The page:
Mitochondrial replacement techniques: a critical review of the ethical issues

Research output: Chapter in Book/Report/Conference proceedingChapter (Book)Researchpeer-review


This chapter reviews the philosophical and ethical questions raised by mitochondrial replacement technologies (MRT). The authors argue that the therapeutic case for MRT is weak and that the involvement of a third party, in the form of the mitochondrial donor, establishes a genetic relationship between donor and child that calls into question the appropriateness of allowing donors of mitochondrial DNA to remain anonymous. MRT dedicates scarce resources to a relatively rare problem that might be addressed in other ways, involves unknown risks, and is likely to reinforce the ideal of genetic parenthood at the same time as it destabilizes it. However, in these, and in many other ways, MRT is very much akin to other assisted reproductive technologies. Insofar as, at least when used to create female embryos, MRT is a form of germline modification, legalization of MRT is also likely to have implications for social attitudes toward other technologies of germline modification.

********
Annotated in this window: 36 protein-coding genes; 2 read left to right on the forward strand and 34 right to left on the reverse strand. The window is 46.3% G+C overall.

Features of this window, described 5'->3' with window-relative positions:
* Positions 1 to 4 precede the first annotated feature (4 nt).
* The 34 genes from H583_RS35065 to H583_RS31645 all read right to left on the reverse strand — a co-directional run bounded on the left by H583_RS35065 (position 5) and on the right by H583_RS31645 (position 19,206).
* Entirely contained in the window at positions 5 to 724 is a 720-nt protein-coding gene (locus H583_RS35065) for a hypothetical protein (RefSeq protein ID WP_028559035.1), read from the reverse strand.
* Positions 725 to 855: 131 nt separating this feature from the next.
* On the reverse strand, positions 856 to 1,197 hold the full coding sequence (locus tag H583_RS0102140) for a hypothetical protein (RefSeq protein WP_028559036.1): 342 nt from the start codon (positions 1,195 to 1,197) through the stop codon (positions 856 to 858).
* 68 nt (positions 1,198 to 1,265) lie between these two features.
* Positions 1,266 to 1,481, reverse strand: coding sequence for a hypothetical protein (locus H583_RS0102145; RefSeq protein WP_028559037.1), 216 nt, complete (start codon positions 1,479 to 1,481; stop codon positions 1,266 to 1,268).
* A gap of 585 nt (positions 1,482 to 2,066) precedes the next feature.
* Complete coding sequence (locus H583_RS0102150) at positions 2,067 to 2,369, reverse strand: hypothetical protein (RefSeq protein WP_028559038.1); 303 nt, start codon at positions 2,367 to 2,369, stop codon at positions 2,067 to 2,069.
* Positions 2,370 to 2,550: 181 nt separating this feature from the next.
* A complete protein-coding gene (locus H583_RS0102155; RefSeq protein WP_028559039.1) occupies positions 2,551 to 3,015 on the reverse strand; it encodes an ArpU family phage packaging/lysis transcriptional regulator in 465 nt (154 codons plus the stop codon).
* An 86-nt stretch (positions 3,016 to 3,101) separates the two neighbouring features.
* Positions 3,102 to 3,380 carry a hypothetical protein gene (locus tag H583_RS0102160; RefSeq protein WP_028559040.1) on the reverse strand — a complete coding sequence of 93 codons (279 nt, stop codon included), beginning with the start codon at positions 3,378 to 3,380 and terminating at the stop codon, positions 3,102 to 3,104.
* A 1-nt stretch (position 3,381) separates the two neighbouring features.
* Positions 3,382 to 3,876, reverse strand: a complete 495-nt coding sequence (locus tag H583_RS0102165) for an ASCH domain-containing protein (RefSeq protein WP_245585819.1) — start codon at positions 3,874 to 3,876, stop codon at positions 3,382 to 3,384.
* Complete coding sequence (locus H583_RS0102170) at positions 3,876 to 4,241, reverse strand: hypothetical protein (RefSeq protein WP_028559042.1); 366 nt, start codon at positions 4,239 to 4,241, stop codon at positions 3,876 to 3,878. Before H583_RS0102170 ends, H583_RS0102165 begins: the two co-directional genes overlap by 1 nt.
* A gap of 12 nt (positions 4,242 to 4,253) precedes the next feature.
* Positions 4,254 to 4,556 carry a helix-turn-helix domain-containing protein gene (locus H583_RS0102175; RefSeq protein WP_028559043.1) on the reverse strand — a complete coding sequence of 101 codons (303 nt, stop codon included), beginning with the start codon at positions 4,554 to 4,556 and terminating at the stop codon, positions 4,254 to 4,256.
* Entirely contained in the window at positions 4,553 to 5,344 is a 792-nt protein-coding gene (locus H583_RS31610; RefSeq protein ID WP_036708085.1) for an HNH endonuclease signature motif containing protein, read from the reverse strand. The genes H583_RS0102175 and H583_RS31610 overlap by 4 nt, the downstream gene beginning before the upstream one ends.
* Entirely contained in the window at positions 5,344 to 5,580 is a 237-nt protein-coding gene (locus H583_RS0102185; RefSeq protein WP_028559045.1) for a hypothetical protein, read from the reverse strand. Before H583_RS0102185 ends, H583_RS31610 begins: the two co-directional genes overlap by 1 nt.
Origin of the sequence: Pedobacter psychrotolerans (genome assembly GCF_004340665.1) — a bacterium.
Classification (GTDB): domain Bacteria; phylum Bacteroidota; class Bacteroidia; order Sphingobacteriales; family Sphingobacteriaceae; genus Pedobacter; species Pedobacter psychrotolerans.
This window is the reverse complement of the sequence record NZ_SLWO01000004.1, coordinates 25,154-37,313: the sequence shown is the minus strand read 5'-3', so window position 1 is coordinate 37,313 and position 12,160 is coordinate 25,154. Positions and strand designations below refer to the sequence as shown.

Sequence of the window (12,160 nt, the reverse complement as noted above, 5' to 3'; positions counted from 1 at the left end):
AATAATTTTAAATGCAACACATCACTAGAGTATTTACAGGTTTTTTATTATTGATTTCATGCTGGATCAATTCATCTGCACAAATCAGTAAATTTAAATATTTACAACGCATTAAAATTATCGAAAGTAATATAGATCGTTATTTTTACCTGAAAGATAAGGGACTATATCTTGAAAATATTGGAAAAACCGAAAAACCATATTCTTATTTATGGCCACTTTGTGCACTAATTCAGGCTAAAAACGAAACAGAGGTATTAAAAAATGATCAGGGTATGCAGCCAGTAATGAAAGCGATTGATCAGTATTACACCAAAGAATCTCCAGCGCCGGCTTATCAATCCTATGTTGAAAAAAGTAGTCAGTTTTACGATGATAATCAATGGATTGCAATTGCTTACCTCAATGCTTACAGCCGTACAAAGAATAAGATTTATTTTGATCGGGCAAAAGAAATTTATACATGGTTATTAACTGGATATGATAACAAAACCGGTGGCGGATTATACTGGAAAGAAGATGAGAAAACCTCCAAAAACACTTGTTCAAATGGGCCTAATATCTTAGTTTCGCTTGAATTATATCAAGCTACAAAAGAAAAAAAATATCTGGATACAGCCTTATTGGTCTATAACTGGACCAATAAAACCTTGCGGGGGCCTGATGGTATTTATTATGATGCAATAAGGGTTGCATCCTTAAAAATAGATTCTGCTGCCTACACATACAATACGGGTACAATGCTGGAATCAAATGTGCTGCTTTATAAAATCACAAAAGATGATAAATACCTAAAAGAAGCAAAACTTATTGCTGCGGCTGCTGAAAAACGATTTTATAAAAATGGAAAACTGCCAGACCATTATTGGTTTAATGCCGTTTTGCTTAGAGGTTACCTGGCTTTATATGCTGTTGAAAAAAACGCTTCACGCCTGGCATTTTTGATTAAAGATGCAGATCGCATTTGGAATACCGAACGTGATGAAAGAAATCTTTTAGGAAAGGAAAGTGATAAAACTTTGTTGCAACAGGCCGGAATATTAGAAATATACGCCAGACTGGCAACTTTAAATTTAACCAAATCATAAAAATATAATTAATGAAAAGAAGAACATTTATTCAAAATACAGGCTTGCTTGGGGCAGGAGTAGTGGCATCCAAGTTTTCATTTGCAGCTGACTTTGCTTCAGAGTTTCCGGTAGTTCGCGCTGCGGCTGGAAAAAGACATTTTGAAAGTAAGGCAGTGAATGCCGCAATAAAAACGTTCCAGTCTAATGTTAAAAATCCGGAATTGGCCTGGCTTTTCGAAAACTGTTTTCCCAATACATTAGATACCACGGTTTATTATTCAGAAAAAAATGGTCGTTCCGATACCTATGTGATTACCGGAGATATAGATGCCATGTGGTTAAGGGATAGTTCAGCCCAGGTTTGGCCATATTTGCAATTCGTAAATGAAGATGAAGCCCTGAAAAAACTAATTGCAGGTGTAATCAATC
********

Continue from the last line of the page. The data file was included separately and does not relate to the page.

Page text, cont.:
Original languageEnglish
Title of host publicationReproduction Reborn
Subtitle of host publicationHow Science, Ethics, and Law Shape Mitochondrial Replacement Therapies
EditorsDiana Bowman, Karinne Ludlow, Walter G. Johnson
Place of PublicationOxford UK
PublisherOxford University Press
Number of pages30
ISBN (Electronic)9780197616239
ISBN (Print)9780197616208, 9780197616192
Publication statusPublished - 2023


  • assisted reproductive technologies
  • bioethics
  • ethics
  • gamete donation
  • genetic relatedness
  • genome editing
  • mitochondrial replacement technologies
  • parenthood
  • reproductive liberty

Cite this